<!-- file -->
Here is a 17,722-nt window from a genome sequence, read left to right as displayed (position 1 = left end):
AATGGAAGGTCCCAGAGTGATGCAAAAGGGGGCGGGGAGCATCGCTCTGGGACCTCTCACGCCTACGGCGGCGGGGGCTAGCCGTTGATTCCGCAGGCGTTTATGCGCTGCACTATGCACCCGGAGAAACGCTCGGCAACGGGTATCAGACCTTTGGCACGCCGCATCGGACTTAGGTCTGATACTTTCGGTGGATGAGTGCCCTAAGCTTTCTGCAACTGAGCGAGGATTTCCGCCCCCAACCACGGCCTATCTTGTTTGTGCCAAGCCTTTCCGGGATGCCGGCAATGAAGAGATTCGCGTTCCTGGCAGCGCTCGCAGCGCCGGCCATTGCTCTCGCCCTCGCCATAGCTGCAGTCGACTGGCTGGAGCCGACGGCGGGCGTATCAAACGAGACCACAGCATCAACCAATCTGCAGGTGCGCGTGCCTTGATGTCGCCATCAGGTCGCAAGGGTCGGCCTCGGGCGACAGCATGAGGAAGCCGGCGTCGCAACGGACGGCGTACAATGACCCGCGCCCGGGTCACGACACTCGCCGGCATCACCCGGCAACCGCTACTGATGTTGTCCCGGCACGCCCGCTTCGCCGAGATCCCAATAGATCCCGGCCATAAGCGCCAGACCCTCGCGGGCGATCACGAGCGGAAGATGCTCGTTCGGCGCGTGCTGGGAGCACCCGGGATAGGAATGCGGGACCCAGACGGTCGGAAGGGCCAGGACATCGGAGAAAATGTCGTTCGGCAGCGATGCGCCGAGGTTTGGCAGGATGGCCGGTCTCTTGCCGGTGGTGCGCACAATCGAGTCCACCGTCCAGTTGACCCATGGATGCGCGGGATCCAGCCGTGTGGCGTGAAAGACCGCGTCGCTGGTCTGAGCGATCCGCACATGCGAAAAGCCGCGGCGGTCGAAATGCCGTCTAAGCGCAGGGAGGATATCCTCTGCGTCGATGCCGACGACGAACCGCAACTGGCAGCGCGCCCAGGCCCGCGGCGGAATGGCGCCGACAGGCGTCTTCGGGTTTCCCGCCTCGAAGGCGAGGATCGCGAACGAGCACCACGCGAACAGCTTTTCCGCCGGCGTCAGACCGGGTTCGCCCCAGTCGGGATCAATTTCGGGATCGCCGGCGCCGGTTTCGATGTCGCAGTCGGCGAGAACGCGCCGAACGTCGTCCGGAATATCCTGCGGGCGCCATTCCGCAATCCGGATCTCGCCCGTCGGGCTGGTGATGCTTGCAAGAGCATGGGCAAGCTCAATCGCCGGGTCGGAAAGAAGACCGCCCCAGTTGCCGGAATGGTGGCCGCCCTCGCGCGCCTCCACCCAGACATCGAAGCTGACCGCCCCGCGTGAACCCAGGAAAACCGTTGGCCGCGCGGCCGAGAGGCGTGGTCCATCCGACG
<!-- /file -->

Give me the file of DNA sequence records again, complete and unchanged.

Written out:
Here is a 17,722-nt window from a genome sequence, read left to right as displayed (position 1 = left end):
AATGGAAGGTCCCAGAGTGATGCAAAAGGGGGCGGGGAGCATCGCTCTGGGACCTCTCACGCCTACGGCGGCGGGGGCTAGCCGTTGATTCCGCAGGCGTTTATGCGCTGCACTATGCACCCGGAGAAACGCTCGGCAACGGGTATCAGACCTTTGGCACGCCGCATCGGACTTAGGTCTGATACTTTCGGTGGATGAGTGCCCTAAGCTTTCTGCAACTGAGCGAGGATTTCCGCCCCCAACCACGGCCTATCTTGTTTGTGCCAAGCCTTTCCGGGATGCCGGCAATGAAGAGATTCGCGTTCCTGGCAGCGCTCGCAGCGCCGGCCATTGCTCTCGCCCTCGCCATAGCTGCAGTCGACTGGCTGGAGCCGACGGCGGGCGTATCAAACGAGACCACAGCATCAACCAATCTGCAGGTGCGCGTGCCTTGATGTCGCCATCAGGTCGCAAGGGTCGGCCTCGGGCGACAGCATGAGGAAGCCGGCGTCGCAACGGACGGCGTACAATGACCCGCGCCCGGGTCACGACACTCGCCGGCATCACCCGGCAACCGCTACTGATGTTGTCCCGGCACGCCCGCTTCGCCGAGATCCCAATAGATCCCGGCCATAAGCGCCAGACCCTCGCGGGCGATCACGAGCGGAAGATGCTCGTTCGGCGCGTGCTGGGAGCACCCGGGATAGGAATGCGGGACCCAGACGGTCGGAAGGGCCAGGACATCGGAGAAAATGTCGTTCGGCAGCGATGCGCCGAGGTTTGGCAGGATGGCCGGTCTCTTGCCGGTGGTGCGCACAATCGAGTCCACCGTCCAGTTGACCCATGGATGCGCGGGATCCAGCCGTGTGGCGTGAAAGACCGCGTCGCTGGTCTGAGCGATCCGCACATGCGAAAAGCCGCGGCGGTCGAAATGCCGTCTAAGCGCAGGGAGGATATCCTCTGCGTCGATGCCGACGACGAACCGCAACTGGCAGCGCGCCCAGGCCCGCGGCGGAATGGCGCCGACAGGCGTCTTCGGGTTTCCCGCCTCGAAGGCGAGGATCGCGAACGAGCACCACGCGAACAGCTTTTCCGCCGGCGTCAGACCGGGTTCGCCCCAGTCGGGATCAATTTCGGGATCGCCGGCGCCGGTTTCGATGTCGCAGTCGGCGAGAACGCGCCGAACGTCGTCCGGAATATCCTGCGGGCGCCATTCCGCAATCCGGATCTCGCCCGTCGGGCTGGTGATGCTTGCAAGAGCATGGGCAAGCTCAATCGCCGGGTCGGAAAGAAGACCGCCCCAGTTGCCGGAATGGTGGCCGCCCTCGCGCGCCTCCACCCAGACATCGAAGCTGACCGCCCCGCGTGAACCCAGGAAAACCGTTGGCCGCGCGGCCGAGAGGCGTGGTCCATCCGACG